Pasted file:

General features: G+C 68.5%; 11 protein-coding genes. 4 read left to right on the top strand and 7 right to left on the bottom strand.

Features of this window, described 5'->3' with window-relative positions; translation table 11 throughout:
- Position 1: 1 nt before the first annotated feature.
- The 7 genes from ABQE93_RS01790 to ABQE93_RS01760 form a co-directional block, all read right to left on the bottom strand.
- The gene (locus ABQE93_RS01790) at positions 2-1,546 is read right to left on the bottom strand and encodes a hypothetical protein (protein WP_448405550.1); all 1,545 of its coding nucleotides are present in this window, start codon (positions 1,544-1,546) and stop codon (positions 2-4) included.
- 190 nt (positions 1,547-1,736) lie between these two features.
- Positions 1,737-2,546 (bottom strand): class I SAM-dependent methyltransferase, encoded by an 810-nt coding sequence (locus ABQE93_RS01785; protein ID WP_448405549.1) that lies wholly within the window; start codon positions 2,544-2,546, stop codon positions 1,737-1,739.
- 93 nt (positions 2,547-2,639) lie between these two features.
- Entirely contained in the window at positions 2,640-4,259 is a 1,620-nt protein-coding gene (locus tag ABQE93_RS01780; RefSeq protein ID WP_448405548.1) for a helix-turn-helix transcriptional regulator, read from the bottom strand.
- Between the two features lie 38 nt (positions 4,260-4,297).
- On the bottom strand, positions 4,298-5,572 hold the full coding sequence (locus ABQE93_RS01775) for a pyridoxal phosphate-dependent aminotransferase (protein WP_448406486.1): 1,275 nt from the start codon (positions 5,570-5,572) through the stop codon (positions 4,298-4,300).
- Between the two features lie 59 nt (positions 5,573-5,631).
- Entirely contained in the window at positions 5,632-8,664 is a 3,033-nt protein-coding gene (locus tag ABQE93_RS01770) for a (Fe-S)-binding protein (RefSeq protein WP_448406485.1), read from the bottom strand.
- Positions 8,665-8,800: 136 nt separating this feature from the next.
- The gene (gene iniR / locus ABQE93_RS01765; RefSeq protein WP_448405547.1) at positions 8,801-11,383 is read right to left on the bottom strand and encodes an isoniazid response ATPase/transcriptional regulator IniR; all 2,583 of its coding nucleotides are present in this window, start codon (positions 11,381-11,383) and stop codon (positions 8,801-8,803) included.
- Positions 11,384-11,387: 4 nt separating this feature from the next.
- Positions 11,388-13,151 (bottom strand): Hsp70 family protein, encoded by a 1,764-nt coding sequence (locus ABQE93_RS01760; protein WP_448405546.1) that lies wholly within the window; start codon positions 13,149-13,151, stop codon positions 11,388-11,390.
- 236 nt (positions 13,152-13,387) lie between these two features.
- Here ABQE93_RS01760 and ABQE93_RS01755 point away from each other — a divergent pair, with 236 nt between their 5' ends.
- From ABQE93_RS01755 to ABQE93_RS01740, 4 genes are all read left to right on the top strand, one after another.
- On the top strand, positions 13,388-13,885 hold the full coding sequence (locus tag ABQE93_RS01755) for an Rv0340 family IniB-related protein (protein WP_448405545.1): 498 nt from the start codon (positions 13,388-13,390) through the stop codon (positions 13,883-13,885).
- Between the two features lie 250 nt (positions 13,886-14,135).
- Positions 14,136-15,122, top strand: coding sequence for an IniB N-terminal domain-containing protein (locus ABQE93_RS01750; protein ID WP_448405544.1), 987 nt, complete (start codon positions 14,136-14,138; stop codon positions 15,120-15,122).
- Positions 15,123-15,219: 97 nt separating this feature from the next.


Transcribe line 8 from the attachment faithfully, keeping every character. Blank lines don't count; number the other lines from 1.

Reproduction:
- 93 nt (positions 2,547-2,639) lie between these two features.